According to Thomas Stauffer, an international oil and finance consultant, much of the US’ aid to Israel is consequential or indirect, and is kept off the government’s budget balance sheet and conventional U.S aid records, thus making it very difficult to put a price tag on the total amount. Furthermore Israel enjoys a “remarkable” spectrum of ad hoc and special forms of aid, which for years has cost the American people billions of dollars in lost trade, contracts, jobs, and business ventures in the Middle East.
For FY2003, the US administration requested close to $2.8 billion for aid to Israel, $600 million in economic, $2.1 billion in military, and $60 million in migration resettlement assistance.
Reports by Reuters in early January 2003, said that Israel had requested $4 billion in military grants and $8 billion in economic loan guarantees. The military grants were to assist Israel prepare for the war with Iraq and to cover expenses of the Palestinian uprising. The economic loans were urgently needed to help Israel’s struggling economy. The grants and loan guarantees were to be made in addition to Israel’s regular $3 billion in annual foreign assistance.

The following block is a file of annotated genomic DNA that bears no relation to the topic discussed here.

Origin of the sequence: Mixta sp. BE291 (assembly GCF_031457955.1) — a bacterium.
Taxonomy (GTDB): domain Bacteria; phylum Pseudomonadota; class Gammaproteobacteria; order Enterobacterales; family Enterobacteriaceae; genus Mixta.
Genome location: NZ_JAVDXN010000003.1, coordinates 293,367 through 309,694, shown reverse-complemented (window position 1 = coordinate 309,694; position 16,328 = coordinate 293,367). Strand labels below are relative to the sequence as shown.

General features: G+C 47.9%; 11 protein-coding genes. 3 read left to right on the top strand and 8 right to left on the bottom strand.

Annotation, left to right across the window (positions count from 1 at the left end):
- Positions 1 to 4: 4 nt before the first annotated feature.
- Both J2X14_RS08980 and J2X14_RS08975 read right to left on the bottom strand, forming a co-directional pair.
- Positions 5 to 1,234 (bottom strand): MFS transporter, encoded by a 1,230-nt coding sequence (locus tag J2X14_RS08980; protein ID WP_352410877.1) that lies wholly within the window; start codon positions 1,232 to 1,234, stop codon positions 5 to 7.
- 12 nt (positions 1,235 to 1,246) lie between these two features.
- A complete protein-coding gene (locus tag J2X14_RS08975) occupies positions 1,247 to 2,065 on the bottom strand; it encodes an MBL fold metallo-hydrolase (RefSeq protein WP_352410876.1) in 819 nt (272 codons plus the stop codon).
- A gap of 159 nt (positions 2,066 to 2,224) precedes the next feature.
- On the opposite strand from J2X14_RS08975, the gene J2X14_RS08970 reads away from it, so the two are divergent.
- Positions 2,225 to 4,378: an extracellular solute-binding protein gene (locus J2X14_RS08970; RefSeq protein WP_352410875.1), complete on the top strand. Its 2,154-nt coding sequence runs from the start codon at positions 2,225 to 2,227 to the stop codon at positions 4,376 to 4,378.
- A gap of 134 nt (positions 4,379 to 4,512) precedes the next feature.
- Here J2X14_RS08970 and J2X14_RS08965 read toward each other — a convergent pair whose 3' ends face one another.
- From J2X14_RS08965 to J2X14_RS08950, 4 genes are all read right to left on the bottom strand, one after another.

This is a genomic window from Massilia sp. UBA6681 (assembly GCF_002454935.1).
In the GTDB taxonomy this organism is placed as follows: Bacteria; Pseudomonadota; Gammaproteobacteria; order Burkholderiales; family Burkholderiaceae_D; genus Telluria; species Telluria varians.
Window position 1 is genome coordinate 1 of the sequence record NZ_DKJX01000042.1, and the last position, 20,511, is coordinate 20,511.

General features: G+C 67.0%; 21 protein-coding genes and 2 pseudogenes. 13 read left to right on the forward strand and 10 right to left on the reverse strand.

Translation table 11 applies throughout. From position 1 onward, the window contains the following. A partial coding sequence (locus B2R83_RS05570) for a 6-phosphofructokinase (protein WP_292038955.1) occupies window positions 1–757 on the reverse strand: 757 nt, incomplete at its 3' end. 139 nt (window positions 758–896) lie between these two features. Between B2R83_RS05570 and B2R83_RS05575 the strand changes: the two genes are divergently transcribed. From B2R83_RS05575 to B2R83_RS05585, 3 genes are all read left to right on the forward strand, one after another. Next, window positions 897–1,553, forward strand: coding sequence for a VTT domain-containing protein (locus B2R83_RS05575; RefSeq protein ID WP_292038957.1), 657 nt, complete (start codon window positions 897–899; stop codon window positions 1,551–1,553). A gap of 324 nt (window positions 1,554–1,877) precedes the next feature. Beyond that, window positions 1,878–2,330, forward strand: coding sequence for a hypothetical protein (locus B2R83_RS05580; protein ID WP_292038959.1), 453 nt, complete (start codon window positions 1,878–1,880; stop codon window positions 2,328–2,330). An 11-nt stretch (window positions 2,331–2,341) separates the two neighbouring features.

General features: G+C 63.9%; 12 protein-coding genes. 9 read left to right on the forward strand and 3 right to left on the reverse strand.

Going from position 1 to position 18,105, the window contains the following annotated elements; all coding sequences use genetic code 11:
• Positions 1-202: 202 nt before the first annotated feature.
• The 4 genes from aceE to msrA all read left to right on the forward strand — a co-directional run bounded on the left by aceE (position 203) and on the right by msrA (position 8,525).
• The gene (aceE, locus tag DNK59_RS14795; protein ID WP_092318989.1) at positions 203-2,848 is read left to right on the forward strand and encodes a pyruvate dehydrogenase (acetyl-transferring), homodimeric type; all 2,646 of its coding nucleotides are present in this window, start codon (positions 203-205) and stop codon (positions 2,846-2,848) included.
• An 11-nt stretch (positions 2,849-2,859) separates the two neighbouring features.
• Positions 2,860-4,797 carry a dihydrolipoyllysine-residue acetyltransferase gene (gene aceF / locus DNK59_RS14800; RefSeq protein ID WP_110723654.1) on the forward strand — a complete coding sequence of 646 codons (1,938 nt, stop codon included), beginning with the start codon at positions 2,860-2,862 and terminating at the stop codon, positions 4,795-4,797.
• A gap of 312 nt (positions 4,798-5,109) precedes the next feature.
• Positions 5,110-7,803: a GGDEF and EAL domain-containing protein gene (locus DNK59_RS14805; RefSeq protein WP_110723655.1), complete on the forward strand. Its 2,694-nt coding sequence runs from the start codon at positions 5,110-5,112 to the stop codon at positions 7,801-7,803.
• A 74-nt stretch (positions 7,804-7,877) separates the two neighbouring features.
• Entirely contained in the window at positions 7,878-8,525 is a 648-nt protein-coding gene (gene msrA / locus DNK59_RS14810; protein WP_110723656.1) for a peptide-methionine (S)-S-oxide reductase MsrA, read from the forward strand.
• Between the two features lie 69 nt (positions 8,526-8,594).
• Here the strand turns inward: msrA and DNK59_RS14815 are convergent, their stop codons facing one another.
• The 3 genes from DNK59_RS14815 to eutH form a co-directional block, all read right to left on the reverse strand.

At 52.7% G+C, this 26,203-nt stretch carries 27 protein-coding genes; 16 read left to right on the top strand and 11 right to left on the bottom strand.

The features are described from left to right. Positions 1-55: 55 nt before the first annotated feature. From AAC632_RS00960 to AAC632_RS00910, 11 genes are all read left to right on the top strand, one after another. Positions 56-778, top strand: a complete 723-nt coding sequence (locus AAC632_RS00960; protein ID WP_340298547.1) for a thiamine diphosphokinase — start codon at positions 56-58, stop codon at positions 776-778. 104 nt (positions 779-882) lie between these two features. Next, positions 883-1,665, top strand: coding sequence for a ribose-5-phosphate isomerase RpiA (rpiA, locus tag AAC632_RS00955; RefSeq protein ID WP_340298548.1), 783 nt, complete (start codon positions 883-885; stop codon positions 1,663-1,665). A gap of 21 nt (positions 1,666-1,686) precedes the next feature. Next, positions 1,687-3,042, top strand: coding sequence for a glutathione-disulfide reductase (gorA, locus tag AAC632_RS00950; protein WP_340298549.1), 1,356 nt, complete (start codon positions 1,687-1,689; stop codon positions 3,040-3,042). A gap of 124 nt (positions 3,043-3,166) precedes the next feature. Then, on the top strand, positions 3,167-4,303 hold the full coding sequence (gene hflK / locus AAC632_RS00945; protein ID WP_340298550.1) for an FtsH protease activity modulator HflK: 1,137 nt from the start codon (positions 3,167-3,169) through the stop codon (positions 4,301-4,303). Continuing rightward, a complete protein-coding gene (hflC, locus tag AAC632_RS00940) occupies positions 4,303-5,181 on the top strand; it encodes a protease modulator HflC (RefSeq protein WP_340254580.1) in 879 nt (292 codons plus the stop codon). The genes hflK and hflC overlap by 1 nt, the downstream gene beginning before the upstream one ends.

$200 million in anti-terrorism Economic Support Fund (ESF) grants that were withheld by President Bush in FY2002 were added to the FY2003 foreign operations appropriations bill by the House of Representatives.
Controversy of US aid to Israel
1. Use of US economic aid in occupied territories:
US policy in effect categorically prohibits the use of its aid in the Palestinian occupied territories as it does not want to foster the appearance of endorsing Israel’s annexation of the territories without negotiations.